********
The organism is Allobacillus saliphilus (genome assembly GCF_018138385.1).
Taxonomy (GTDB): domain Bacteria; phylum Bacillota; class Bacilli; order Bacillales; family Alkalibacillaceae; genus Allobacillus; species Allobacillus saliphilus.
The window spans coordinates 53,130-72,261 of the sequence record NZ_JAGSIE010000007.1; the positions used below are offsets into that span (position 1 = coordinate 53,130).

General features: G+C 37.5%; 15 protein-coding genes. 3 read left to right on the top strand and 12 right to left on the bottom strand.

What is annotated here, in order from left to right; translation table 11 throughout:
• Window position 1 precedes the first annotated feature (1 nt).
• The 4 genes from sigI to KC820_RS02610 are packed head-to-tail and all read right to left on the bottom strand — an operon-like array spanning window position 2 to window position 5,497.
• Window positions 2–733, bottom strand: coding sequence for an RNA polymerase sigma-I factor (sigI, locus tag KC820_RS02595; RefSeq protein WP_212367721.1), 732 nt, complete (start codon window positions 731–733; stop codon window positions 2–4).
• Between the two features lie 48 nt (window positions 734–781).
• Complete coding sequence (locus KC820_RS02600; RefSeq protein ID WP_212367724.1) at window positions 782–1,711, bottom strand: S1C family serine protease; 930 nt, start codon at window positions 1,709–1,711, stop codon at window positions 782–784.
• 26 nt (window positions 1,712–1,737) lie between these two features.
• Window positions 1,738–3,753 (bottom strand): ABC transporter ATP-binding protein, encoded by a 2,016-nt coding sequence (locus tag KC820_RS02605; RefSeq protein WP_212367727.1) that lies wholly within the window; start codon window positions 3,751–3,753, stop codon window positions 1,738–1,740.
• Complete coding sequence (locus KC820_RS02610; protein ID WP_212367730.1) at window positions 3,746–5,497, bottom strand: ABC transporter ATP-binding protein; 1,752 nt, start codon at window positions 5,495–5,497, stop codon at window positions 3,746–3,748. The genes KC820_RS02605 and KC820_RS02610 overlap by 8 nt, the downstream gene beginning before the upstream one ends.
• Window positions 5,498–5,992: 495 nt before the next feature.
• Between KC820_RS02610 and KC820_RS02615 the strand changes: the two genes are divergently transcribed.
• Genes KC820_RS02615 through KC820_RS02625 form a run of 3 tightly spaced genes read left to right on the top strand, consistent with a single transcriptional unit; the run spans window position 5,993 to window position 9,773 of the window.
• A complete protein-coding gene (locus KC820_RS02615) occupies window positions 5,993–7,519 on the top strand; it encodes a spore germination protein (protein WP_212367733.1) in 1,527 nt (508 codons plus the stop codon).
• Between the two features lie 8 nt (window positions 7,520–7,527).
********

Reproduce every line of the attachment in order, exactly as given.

The organism is Allobacillus saliphilus (genome assembly GCF_018138385.1).
Taxonomy (GTDB): domain Bacteria; phylum Bacillota; class Bacilli; order Bacillales; family Alkalibacillaceae; genus Allobacillus; species Allobacillus saliphilus.
The window spans coordinates 53,130-72,261 of the sequence record NZ_JAGSIE010000007.1; the positions used below are offsets into that span (position 1 = coordinate 53,130).

General features: G+C 37.5%; 15 protein-coding genes. 3 read left to right on the top strand and 12 right to left on the bottom strand.

What is annotated here, in order from left to right; translation table 11 throughout:
• Window position 1 precedes the first annotated feature (1 nt).
• The 4 genes from sigI to KC820_RS02610 are packed head-to-tail and all read right to left on the bottom strand — an operon-like array spanning window position 2 to window position 5,497.
• Window positions 2–733, bottom strand: coding sequence for an RNA polymerase sigma-I factor (sigI, locus tag KC820_RS02595; RefSeq protein WP_212367721.1), 732 nt, complete (start codon window positions 731–733; stop codon window positions 2–4).
• Between the two features lie 48 nt (window positions 734–781).
• Complete coding sequence (locus KC820_RS02600; RefSeq protein ID WP_212367724.1) at window positions 782–1,711, bottom strand: S1C family serine protease; 930 nt, start codon at window positions 1,709–1,711, stop codon at window positions 782–784.
• 26 nt (window positions 1,712–1,737) lie between these two features.
• Window positions 1,738–3,753 (bottom strand): ABC transporter ATP-binding protein, encoded by a 2,016-nt coding sequence (locus tag KC820_RS02605; RefSeq protein WP_212367727.1) that lies wholly within the window; start codon window positions 3,751–3,753, stop codon window positions 1,738–1,740.
• Complete coding sequence (locus KC820_RS02610; protein ID WP_212367730.1) at window positions 3,746–5,497, bottom strand: ABC transporter ATP-binding protein; 1,752 nt, start codon at window positions 5,495–5,497, stop codon at window positions 3,746–3,748. The genes KC820_RS02605 and KC820_RS02610 overlap by 8 nt, the downstream gene beginning before the upstream one ends.
• Window positions 5,498–5,992: 495 nt before the next feature.
• Between KC820_RS02610 and KC820_RS02615 the strand changes: the two genes are divergently transcribed.
• Genes KC820_RS02615 through KC820_RS02625 form a run of 3 tightly spaced genes read left to right on the top strand, consistent with a single transcriptional unit; the run spans window position 5,993 to window position 9,773 of the window.
• A complete protein-coding gene (locus KC820_RS02615) occupies window positions 5,993–7,519 on the top strand; it encodes a spore germination protein (protein WP_212367733.1) in 1,527 nt (508 codons plus the stop codon).
• Between the two features lie 8 nt (window positions 7,520–7,527).